At first glance a parent pushing a stroller while texting or chatting is a bit disconcerting. But that’s more to do with what was once a private behavior is now public. All our mothers talked on the phone. Some of our mothers threatened dismemberment if interrupted. (“There better be a LOT of blood if you’re interrupting me!”) Talking/texting while parenting publicly just takes some getting used to. Like girls styling their hair in a crowded restaurant. Over your food. There’s very little private behavior left. So once we just get onboard with that, what in the world could possibly be troubling about an adult being an adult in the presence of their child?

In this age of parenting as guerilla sport it’s actually refreshing to see a grown person engaged by something beside their child. A parent not utterly consumed by his/her child makes for a much better parent (perspective is everything.) For the child, it is imperative that they experience their parents as something beyond their appendage or magic genie. Learning to do things on their own, even the simplest things is what plants the seeds for strong roots. Remembering to pack their lunch or do their homework teaches competence, responsibility and creates self-esteem. Being left to one’s own devices in social situations not only develops coping mechanisms but also gives the child the freedom to experiment. Attending birthday parties or summer camp with a parent in tow stifles creativity. Children, particularly in early adolescence like to try on new selves. It’s hard to improvise with your choreographer in tow.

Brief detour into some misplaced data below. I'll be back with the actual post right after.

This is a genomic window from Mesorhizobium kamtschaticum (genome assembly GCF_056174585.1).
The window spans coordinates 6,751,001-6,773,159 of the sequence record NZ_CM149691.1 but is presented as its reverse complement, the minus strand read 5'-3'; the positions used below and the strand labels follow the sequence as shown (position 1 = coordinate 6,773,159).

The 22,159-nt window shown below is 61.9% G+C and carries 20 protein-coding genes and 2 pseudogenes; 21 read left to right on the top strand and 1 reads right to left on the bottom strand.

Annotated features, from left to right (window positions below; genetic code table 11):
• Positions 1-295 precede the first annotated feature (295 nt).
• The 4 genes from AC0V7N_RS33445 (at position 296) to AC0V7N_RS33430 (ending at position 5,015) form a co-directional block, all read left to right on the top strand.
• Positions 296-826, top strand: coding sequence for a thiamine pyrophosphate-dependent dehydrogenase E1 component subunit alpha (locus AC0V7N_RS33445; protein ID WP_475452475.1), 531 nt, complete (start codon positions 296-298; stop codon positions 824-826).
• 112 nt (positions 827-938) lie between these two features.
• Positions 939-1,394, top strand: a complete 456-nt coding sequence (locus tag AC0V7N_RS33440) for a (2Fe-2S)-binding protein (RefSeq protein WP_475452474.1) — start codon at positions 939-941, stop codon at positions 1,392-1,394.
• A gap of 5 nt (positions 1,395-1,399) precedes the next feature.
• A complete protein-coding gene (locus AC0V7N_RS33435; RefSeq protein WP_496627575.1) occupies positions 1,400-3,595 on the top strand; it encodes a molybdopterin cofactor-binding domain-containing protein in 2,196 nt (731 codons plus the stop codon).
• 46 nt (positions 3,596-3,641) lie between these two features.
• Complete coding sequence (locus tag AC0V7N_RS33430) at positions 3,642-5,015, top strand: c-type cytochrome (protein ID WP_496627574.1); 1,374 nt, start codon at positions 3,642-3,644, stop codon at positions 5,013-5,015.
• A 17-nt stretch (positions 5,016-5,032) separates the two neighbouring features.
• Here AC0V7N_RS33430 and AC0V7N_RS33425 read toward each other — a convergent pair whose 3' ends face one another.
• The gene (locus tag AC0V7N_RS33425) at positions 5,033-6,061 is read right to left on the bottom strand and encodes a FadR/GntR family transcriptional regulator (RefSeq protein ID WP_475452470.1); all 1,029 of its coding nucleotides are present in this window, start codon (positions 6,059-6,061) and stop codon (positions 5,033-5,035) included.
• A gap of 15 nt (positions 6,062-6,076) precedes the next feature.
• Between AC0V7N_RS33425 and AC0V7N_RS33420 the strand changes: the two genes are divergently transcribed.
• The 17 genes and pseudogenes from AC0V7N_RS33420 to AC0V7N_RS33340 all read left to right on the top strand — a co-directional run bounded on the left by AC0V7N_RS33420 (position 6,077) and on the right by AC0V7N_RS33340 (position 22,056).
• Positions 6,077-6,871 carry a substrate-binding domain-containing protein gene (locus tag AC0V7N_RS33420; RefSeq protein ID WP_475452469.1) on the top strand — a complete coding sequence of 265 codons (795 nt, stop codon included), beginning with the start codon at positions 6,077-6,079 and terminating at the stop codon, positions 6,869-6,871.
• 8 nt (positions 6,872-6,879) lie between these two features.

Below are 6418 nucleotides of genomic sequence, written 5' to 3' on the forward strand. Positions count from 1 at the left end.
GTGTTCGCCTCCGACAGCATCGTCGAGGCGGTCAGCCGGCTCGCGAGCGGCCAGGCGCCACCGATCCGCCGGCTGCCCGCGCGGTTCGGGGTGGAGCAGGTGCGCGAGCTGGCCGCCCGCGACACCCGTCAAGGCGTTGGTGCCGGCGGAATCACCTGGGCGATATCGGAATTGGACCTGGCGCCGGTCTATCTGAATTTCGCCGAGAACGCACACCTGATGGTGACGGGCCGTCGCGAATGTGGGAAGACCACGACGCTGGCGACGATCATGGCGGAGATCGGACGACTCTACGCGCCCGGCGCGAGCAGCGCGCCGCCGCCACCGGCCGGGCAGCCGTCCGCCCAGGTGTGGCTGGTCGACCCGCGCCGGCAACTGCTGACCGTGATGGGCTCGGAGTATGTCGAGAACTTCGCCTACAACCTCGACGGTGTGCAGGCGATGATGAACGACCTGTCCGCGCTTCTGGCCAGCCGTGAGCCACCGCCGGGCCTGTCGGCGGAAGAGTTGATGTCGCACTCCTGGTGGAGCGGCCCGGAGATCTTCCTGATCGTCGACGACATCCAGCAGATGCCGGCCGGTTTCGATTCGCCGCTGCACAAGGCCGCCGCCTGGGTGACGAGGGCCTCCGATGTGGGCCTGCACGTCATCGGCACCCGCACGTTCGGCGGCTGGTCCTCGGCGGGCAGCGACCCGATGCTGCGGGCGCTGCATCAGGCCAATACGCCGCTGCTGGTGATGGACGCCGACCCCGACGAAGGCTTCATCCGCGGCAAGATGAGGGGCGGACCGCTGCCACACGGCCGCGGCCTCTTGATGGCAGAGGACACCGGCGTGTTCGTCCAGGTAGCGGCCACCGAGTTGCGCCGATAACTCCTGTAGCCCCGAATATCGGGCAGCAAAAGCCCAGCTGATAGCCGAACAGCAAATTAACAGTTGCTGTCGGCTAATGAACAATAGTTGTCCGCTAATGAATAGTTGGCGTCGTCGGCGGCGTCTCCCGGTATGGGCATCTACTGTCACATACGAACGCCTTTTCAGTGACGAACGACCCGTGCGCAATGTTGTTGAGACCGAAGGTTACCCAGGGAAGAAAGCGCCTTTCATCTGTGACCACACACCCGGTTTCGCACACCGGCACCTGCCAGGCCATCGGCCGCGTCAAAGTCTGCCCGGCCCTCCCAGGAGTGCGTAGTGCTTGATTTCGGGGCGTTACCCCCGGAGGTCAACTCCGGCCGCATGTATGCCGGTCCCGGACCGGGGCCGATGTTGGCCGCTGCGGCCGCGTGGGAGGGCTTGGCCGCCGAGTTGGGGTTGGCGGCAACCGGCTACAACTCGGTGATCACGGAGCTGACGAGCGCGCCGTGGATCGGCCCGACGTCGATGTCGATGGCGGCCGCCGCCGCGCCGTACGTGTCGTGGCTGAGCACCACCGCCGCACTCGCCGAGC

So enough with the demonizing technology. Parents do not need to focus on their child every waking moment. They need to be engaged and present which is not the same at all. Teaching a child right from wrong, how to be a good member of society and how to be a functioning adult has nothing to do with being emotionally and physically available 24/7. Seeing one’s parent engage with other adults (outside of a pee-wee soccer match) is important for a child. Being on the phone signals to a child that mom/dad has a life beyond the playground. (This is critical for parents who take their vacations with their children, dine out with their children and/or sleep with their children.) If children do not see adulthood as somehow more privileged or better than childhood, why grow up? So pick up the phone or tablet and read, write, chat. If anyone dares give you the evils or heaven forbid verbally criticize you, have at it. Perhaps you could hold up the tablet & remark; “Such a pleasure to be able to read again! All that smoking & drinking while pregnant meant I didn’t have a free hand!” Or I suppose if you’re a better person than I you could just hold up the phone & ask; “Did you need to make a call?”

 
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Posted by on June 24, 2013 in Childhood